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Aviation Accident

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NTSB Identification: ERA14LA085
14 CFR Part 91: General Aviation
Accident occurred Saturday, January 04, 2014 in Bronx, NY
Probable Cause Approval Date: 02/04/2015
Aircraft: PIPER PA-28-180, registration: N9409J
Injuries: 3 Uninjured.

NTSB investigators may not have traveled in support of this investigation and used data provided by various sources to prepare this aircraft accident report.

The pilot reported that both fuel tanks were full when the flight departed. About 30 minutes into the flight, a GPS alarm alerted the pilot to switch fuel tanks, so he switched the fuel tank selector. He then proceeded north to return to the departure airport. About 51 minutes into the flight, while about 2,200 ft above the ground, the engine rpm began to decrease. The pilot attempted to restore power by repositioning the fuel selector, turning on the auxiliary fuel pump, pushing the throttle, and verifying that the mixture control was full rich; however, none of these actions restored engine power. The pilot declared an emergency to the tower air traffic controller, who then provided a vector to a nearby airport. The pilot was unable to visually locate the airport and recognized that he would be unable to land there, so he maneuvered for a forced landing on an expressway. The onboard camera showed the propeller stop while the airplane was on approach and the pilot turn off the fuel selector. The pilot subsequently landed the airplane hard on the expressway, which caused substantial damage to the airplane.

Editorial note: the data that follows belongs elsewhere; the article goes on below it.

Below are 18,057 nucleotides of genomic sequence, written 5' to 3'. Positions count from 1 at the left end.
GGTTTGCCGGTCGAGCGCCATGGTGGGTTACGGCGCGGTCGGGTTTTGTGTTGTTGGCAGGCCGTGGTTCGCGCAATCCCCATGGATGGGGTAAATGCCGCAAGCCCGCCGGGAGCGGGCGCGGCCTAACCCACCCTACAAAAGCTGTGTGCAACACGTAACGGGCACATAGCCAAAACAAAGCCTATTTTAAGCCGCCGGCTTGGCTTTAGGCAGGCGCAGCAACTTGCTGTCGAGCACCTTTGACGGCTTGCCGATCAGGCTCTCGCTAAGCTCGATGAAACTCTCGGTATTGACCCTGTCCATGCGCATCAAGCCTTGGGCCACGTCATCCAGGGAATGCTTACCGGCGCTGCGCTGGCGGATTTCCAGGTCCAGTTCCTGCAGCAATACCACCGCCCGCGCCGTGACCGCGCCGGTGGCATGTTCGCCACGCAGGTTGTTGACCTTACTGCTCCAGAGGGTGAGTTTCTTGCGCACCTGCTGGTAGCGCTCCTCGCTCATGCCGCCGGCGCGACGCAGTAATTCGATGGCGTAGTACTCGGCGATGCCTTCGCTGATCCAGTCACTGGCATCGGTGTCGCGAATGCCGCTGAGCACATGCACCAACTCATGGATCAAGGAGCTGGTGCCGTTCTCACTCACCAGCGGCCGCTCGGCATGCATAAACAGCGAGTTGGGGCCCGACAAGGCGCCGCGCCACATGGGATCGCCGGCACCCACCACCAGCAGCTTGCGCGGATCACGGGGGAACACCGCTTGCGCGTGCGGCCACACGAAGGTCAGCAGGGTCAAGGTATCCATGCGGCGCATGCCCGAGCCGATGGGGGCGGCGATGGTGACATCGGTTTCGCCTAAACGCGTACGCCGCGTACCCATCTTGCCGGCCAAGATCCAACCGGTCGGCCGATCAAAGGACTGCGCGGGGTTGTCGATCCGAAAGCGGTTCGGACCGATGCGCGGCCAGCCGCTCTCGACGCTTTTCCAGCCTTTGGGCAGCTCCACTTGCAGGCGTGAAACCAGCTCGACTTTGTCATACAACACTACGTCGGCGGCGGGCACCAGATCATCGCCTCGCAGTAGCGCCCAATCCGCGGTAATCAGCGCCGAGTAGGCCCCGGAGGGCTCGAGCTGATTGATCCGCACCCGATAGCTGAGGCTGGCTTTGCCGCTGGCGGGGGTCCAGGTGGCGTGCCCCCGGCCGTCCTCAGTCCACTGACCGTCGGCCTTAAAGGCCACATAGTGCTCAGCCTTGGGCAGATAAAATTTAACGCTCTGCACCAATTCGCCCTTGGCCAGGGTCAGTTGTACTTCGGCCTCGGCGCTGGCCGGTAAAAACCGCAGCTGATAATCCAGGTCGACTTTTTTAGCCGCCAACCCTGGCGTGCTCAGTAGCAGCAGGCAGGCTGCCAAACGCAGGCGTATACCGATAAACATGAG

Following recovery of the airplane, 45 gallons of uncontaminated fuel was drained from both fuel tanks; however, fuel system components in the engine compartment contained minimal fuel, consistent with fuel starvation. Although the airplane was equipped with an engine monitor that records and retains engine parameters, it did not record fuel flow. However, the engine monitor did record a sudden and equal decrease in the exhaust gas temperature and cylinder head temperature for all of the cylinders, consistent with the loss of engine power described by the pilot. Although the reason for the loss of engine power was likely due to fuel starvation, the reason for the fuel starvation could not be determined by either an examination of the fuel supply system or a postaccident test run of the engine.

The National Transportation Safety Board determines the probable cause(s) of this accident as follows:
  • The total loss of engine power due to fuel starvation for reasons that could not be determined during postaccident engine examination or testing.